Not even death stops the college football machine. Not even a kid murdered outside his apartment after practice on Tuesday will stop the University of Miami from interrupting its season in College Park on Saturday, a day it should have used for mourning the death of Bryan Pata.
It's not clear whether anyone considered not playing the game, or what pressures existed to proceed with the schedule. But it is clear that Miami Coach Larry Coker, school president Donna Shalala and even the ACC had the opportunity to do the right thing, yet instead decided, "Game on."
Coker, the embattled coach of the most notorious college football program in America, said yesterday that his team will play "to represent our university and represent Bryan Pata."
These people truly can't see beyond their own myopic coachspeak. A senior defensive lineman is shot in the head four miles from campus, and less than 24 hours later Coker's team is practicing. He and the university decide the show must go on. With ESPN/ABC and the ACC on board, the grieving process gets shelved so the U. can bump helmets with No. 23 Maryland.
It's not the first time a big-time school flunked sensitivity training; it just might be the most callous.
Beware of the droves who proclaim, "This is what Bryan Pata would have wanted," or, "The kids need the game to take their minds off the tragedy." Most who say that have ties to the school or a financial interest at stake. None will be a psychiatric professional, who would explain in detail why young adults have more to worry about than football this weekend.
The truth? Beneath the bling, the mean-mugging after a violent sack and the muscle mass that was going to give him a genuine shot at an NFL career, Pata was a 22-year-old kid when he became a Miami-Dade homicide victim on Tuesday. He wasn't even four years removed from Miami Central High.
If a high school player were murdered, the game would be canceled. No questions asked. The school would make sure the victim's traumatized teammates could bury their friend over the weekend and work out their grief with counselors.
But college football is boffo box office. At the U. — and, frankly, elsewhere — the bill-paying supersedes appropriate behavior in the wake of a player's death.
Look, any decision would result in complications. No other weekend is available to reschedule the game. Unless Miami forfeited — which would be rash and unfair — Maryland is penalized a home game at the very time Ralph Friedgen's team is peaking.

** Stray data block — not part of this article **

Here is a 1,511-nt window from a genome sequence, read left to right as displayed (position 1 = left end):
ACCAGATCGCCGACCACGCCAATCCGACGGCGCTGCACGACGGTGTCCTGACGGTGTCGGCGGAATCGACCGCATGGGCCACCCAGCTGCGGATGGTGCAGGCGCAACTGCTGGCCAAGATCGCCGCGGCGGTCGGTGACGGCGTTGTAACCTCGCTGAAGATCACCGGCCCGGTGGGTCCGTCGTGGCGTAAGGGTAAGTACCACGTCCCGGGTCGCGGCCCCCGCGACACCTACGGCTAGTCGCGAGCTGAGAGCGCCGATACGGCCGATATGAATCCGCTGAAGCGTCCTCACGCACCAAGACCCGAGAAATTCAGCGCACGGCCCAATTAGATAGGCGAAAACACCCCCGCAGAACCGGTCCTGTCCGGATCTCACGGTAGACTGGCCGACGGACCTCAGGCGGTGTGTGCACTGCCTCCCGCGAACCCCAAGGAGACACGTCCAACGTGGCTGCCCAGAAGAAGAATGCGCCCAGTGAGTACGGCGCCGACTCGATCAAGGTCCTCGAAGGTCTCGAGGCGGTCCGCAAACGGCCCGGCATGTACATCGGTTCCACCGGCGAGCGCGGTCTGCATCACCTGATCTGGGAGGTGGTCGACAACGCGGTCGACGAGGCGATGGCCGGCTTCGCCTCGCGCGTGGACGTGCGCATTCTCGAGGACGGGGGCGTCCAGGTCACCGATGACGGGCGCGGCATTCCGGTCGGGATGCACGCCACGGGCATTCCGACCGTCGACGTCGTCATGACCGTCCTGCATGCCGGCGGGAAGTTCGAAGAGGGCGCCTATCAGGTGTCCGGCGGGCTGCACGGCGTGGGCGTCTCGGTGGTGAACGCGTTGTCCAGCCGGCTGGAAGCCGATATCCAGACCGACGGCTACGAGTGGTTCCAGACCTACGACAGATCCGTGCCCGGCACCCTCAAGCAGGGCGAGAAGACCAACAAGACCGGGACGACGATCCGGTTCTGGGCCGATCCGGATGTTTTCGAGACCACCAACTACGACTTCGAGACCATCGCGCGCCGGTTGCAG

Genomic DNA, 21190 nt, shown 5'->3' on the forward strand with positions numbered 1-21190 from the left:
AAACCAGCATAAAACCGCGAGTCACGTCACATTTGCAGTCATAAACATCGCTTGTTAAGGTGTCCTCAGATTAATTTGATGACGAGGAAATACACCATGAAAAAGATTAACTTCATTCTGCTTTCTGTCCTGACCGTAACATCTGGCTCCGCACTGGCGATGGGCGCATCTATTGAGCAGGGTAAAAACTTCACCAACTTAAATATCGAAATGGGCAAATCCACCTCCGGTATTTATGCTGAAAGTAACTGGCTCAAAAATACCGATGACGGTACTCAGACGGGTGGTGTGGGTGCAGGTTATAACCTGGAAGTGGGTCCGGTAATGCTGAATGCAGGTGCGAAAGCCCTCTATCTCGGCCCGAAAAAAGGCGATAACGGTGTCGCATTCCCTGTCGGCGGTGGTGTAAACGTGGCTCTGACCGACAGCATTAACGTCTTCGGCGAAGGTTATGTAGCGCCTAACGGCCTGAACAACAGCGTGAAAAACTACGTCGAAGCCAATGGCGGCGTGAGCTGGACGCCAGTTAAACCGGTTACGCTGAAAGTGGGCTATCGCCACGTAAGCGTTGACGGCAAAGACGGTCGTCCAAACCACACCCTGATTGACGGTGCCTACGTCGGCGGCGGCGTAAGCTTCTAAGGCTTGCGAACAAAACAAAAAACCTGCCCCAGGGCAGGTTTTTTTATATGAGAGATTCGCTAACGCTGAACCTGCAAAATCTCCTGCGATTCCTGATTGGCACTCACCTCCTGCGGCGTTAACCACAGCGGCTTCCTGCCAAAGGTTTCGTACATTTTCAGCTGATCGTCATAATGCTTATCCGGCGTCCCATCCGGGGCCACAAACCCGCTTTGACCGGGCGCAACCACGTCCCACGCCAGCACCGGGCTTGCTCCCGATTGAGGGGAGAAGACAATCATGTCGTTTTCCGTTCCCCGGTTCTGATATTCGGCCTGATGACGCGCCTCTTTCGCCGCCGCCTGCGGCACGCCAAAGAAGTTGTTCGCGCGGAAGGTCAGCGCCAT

It's true Maryland is in the race for the ACC title, and you can make a strong argument that it's not right to deny Boston College or once-woebegone Wake Forest — both of which would benefit from a Maryland loss Saturday — a chance to play in a conference championship game because of some tragic circumstance at another school. Neither Miami nor Maryland is playing for the national title this season, but erasing the game from both teams' schedules would have a severe trickle-down effect.
Yet for all the machinations involved, all the cries of unfairness, we're still weighing bowl games against a homicide.
Coker had a real opportunity to lend sanity to a crisis situation. Instead of saying he could not in good conscience expect his kids to play on Saturday, he went the old, manly way of denial. Rather than taking aside his kids individually, especially the ones close to Pata, and telling them they didn't have to make the trip if they didn't want to, he made an executive decision to play.
The lore surrounding Miami's bad-boy image will grow because of Pata's murder. From Ray Lewis obstructing justice in a double murder involving his friends to Sean Taylor's vigilante justice against men who stole his all-terrain vehicle and so on, the criminal behavior of Hurricanes past will be brought up.
And because of where some of these kids are from — decaying urban areas where young people are shot and killed in frightening numbers — people will say: "It's not like these kids haven't seen this before. How traumatized are they by a murder of a teammate?"
All of it misses the point. This is not about the U.'s punk past. It is not about finding ways to rationalize making all those shell-shocked kids go play a football game they are in no emotional shape to play on Saturday.
This was a coach, a university and a college football nation full of enablers trying to make themselves all feel better by saying this decision was for the well-being of the kids.
This decision showed that, in big-time college sports, network obligations and the accompanying financial strings trump the right way to mourn a murdered kid.